Journal of Genetics and DNA Research

Open Access

Single Nucleotide Polymorphisms

Single nucleotide polymorphisms, abbreviated as SNPs, are the most common type of genetic variations among people. Each SNP represents a difference in a single DNA building block, called a nucleotide. It is a variation in a single nucleotide that occurs at a specific position in the genome, where each variation is present to some appreciable degree within a population. It occurrs when a single nucleotide adenine (A), thymine (T), cytosine (C), or guanine (G) in the genome (or other shared sequence) differs between members of a species or paired chromosomes in an individual. SNPs in humans can affect how humans develop diseases and respond to pathogens, chemicals, medication, vaccines, and other agents.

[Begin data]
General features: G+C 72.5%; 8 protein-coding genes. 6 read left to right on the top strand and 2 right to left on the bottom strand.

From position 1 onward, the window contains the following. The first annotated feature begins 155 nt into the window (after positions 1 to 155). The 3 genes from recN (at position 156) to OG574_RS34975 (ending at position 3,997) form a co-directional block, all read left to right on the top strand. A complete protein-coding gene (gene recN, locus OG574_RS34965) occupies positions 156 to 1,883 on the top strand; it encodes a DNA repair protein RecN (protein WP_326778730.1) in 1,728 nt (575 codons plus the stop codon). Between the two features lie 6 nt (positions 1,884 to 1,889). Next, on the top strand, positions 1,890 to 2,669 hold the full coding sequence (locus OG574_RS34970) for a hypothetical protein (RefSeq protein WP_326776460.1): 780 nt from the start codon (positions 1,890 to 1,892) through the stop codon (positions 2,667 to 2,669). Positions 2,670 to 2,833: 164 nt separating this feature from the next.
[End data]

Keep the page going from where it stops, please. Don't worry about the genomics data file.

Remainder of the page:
Image result for single nucleotide polymorphism

Conference Proceedings
arrow_upward arrow_upward